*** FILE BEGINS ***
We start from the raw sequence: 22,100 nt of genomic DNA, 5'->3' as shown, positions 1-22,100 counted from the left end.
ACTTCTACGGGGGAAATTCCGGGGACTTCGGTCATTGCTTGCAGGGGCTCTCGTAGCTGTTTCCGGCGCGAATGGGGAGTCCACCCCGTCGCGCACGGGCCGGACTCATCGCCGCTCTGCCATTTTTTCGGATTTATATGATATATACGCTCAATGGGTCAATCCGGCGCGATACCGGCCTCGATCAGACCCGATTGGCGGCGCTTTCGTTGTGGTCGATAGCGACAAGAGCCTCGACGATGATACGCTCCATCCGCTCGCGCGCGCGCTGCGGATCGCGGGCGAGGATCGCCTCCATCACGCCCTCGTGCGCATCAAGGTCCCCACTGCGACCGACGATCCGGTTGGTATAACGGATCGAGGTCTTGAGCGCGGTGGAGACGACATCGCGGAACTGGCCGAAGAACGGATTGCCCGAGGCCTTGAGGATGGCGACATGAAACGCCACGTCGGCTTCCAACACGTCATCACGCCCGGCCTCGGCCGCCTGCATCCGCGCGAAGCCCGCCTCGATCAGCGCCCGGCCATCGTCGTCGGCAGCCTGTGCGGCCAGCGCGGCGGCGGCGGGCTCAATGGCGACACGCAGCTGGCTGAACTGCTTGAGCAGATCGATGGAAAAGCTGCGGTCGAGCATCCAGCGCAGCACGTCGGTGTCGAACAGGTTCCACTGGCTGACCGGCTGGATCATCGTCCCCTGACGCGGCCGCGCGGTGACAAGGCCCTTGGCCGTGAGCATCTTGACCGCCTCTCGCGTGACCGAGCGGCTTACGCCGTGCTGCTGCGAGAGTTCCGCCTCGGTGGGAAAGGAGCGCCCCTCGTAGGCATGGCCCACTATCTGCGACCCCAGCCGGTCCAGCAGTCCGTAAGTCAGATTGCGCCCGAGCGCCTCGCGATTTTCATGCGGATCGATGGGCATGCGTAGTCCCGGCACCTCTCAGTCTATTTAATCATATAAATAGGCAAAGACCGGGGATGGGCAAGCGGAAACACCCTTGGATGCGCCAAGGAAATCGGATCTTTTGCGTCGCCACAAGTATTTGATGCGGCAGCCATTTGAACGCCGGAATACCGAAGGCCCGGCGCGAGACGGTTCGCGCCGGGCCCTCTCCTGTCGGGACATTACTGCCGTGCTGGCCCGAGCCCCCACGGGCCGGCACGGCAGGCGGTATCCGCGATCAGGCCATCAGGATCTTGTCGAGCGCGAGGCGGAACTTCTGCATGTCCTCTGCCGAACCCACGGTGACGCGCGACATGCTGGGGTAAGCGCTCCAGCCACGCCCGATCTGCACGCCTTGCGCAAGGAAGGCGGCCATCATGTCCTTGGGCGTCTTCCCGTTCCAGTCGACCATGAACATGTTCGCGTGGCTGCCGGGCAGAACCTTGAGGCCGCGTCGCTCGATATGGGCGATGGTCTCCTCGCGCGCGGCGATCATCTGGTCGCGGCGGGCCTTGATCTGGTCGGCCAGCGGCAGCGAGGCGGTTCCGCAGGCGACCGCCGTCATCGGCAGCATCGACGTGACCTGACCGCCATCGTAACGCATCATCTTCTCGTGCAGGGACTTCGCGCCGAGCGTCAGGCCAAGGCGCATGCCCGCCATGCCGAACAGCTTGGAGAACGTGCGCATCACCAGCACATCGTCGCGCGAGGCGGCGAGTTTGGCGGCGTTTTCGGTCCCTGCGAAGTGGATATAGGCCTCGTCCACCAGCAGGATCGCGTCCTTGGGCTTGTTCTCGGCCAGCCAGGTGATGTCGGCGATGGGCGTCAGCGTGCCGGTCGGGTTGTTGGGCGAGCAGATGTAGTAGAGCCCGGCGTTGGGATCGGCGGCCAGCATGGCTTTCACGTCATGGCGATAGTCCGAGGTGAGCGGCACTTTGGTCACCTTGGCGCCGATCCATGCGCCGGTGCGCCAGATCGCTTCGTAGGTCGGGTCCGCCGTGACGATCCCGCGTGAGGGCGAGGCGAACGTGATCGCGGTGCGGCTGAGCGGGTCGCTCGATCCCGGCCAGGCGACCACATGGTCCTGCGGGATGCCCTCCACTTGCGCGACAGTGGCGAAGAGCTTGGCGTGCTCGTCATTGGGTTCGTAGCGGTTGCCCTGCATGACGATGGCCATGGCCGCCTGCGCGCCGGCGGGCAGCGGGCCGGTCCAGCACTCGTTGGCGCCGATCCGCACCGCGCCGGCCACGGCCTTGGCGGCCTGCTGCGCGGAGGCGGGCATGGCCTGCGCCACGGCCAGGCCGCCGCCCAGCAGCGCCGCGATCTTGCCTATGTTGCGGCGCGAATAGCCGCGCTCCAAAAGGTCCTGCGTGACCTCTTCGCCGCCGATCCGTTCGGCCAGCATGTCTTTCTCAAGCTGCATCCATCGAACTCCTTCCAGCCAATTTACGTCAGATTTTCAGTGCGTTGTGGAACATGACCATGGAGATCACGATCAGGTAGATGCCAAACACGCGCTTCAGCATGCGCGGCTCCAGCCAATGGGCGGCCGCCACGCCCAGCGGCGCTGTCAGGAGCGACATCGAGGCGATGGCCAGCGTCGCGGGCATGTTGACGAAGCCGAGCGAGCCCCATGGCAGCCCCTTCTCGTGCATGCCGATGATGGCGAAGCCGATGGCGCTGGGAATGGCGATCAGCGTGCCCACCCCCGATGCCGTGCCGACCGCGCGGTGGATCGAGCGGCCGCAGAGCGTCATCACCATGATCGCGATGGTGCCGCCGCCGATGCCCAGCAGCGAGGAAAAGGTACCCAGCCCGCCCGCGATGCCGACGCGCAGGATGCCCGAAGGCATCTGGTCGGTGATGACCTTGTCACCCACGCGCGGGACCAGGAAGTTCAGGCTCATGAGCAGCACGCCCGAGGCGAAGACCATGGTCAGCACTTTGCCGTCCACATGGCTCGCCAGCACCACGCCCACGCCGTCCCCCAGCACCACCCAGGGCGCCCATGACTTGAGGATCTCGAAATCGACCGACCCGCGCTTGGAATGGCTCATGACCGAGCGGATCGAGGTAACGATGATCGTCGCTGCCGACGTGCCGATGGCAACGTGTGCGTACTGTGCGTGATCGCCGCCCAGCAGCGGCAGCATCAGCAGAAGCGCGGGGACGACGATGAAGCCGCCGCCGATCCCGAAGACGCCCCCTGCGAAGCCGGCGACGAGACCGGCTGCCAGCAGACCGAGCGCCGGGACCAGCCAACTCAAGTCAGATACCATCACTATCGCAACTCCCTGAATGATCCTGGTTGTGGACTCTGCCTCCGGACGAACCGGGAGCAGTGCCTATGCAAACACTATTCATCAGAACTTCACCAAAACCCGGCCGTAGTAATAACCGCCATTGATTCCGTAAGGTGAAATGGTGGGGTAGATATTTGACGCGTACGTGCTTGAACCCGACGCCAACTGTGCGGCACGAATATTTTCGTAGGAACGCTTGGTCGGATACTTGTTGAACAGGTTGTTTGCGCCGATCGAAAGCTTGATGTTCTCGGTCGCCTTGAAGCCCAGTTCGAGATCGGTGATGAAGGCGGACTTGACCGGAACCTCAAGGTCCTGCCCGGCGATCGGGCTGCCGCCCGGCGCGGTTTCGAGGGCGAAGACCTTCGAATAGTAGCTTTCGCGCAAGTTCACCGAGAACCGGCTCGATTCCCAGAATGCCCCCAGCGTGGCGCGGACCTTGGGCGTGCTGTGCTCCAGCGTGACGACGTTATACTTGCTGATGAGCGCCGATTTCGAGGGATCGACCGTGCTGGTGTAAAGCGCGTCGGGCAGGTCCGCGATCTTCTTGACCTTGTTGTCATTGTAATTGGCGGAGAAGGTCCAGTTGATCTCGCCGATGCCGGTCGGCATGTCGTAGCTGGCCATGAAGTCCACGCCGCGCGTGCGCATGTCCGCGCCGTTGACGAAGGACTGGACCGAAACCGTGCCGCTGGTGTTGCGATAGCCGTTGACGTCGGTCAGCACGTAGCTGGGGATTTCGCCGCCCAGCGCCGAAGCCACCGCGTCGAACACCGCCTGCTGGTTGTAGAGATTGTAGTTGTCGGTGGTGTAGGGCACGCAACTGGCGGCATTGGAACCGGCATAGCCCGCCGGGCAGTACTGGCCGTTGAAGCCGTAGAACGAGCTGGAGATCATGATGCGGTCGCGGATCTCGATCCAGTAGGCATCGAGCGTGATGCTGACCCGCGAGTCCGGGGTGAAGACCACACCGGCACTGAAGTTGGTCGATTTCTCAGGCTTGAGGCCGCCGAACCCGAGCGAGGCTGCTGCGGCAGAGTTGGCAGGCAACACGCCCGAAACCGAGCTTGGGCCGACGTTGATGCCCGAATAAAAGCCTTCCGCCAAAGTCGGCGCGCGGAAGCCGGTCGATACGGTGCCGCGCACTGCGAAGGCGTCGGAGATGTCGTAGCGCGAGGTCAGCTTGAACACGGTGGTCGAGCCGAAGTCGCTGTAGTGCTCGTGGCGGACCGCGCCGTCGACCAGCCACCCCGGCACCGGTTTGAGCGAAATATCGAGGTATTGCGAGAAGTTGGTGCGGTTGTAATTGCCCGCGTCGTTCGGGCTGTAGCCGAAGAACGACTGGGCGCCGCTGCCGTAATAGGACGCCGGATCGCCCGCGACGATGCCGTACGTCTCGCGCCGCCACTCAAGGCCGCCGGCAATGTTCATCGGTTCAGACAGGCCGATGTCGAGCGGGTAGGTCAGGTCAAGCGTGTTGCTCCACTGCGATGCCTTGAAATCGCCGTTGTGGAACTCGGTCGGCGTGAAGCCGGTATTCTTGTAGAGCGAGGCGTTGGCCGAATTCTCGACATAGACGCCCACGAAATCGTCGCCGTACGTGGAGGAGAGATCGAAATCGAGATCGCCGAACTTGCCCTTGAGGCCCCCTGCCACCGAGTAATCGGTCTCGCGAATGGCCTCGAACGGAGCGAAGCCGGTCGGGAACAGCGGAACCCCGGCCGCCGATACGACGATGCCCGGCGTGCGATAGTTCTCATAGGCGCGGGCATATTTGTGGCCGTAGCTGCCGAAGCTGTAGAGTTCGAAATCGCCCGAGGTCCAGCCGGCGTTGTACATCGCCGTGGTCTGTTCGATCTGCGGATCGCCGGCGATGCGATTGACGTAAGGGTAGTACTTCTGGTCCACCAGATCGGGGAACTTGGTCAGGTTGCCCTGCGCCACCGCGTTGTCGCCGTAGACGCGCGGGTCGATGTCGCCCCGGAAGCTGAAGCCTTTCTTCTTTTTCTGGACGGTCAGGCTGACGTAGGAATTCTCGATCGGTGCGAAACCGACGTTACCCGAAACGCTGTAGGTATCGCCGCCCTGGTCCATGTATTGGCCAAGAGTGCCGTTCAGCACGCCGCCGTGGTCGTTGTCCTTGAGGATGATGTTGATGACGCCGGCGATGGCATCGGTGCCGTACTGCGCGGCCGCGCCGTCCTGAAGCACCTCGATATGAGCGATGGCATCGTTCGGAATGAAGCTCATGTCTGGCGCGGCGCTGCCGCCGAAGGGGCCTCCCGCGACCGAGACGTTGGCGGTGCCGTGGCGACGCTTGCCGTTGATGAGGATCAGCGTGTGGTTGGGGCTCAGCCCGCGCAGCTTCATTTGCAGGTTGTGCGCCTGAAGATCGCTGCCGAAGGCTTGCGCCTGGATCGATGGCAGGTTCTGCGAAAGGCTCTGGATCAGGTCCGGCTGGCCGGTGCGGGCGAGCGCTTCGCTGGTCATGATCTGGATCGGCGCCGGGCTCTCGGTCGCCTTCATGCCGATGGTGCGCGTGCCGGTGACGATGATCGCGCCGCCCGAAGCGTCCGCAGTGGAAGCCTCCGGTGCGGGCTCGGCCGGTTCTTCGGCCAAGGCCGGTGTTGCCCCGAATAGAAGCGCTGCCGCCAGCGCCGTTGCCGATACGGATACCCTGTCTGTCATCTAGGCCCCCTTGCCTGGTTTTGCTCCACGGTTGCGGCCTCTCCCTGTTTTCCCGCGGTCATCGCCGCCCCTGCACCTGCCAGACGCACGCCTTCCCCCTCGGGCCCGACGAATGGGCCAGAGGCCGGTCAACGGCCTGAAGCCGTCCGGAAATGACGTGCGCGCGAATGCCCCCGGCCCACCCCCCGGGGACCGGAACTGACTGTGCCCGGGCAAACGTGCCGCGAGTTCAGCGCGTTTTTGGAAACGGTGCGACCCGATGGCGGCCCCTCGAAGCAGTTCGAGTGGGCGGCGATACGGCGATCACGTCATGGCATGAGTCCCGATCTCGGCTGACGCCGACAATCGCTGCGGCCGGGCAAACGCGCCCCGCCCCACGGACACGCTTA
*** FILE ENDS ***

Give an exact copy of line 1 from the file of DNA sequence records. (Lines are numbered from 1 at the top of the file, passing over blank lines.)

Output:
We start from the raw sequence: 22,100 nt of genomic DNA, 5'->3' as shown, positions 1-22,100 counted from the left end.